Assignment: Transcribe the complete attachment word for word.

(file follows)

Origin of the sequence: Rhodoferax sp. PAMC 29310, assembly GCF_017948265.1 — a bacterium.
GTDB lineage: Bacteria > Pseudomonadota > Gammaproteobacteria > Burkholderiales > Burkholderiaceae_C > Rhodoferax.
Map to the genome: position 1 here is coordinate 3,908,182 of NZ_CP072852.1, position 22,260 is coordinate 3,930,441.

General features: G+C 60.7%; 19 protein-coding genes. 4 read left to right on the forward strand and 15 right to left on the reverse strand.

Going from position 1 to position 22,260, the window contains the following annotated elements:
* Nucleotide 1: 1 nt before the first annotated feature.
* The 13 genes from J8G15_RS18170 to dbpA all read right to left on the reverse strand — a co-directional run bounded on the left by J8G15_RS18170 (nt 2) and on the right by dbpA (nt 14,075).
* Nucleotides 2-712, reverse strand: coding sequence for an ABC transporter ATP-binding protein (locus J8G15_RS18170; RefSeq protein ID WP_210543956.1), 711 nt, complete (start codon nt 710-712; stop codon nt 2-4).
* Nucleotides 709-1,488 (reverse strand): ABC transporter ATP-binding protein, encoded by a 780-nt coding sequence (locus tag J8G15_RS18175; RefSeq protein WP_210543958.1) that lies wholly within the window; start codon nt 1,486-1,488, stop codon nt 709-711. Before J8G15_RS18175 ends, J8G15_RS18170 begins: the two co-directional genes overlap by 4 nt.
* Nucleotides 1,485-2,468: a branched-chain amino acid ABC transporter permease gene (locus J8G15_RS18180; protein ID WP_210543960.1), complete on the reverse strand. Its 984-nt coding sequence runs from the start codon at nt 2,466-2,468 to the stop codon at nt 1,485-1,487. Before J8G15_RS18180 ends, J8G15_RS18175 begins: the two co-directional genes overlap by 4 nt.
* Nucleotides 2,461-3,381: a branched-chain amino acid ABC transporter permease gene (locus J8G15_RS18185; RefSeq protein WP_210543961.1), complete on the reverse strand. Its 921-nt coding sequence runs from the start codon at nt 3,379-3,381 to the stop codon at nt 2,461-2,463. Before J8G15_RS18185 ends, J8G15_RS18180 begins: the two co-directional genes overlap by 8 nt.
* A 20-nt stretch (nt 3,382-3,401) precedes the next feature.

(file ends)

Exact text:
Origin of the sequence: Rhodoferax sp. PAMC 29310, assembly GCF_017948265.1 — a bacterium.
GTDB lineage: Bacteria > Pseudomonadota > Gammaproteobacteria > Burkholderiales > Burkholderiaceae_C > Rhodoferax.
Map to the genome: position 1 here is coordinate 3,908,182 of NZ_CP072852.1, position 22,260 is coordinate 3,930,441.

General features: G+C 60.7%; 19 protein-coding genes. 4 read left to right on the forward strand and 15 right to left on the reverse strand.

Going from position 1 to position 22,260, the window contains the following annotated elements:
* Nucleotide 1: 1 nt before the first annotated feature.
* The 13 genes from J8G15_RS18170 to dbpA all read right to left on the reverse strand — a co-directional run bounded on the left by J8G15_RS18170 (nt 2) and on the right by dbpA (nt 14,075).
* Nucleotides 2-712, reverse strand: coding sequence for an ABC transporter ATP-binding protein (locus J8G15_RS18170; RefSeq protein ID WP_210543956.1), 711 nt, complete (start codon nt 710-712; stop codon nt 2-4).
* Nucleotides 709-1,488 (reverse strand): ABC transporter ATP-binding protein, encoded by a 780-nt coding sequence (locus tag J8G15_RS18175; RefSeq protein WP_210543958.1) that lies wholly within the window; start codon nt 1,486-1,488, stop codon nt 709-711. Before J8G15_RS18175 ends, J8G15_RS18170 begins: the two co-directional genes overlap by 4 nt.
* Nucleotides 1,485-2,468: a branched-chain amino acid ABC transporter permease gene (locus J8G15_RS18180; protein ID WP_210543960.1), complete on the reverse strand. Its 984-nt coding sequence runs from the start codon at nt 2,466-2,468 to the stop codon at nt 1,485-1,487. Before J8G15_RS18180 ends, J8G15_RS18175 begins: the two co-directional genes overlap by 4 nt.
* Nucleotides 2,461-3,381: a branched-chain amino acid ABC transporter permease gene (locus J8G15_RS18185; RefSeq protein WP_210543961.1), complete on the reverse strand. Its 921-nt coding sequence runs from the start codon at nt 3,379-3,381 to the stop codon at nt 2,461-2,463. Before J8G15_RS18185 ends, J8G15_RS18180 begins: the two co-directional genes overlap by 8 nt.
* A 20-nt stretch (nt 3,382-3,401) precedes the next feature.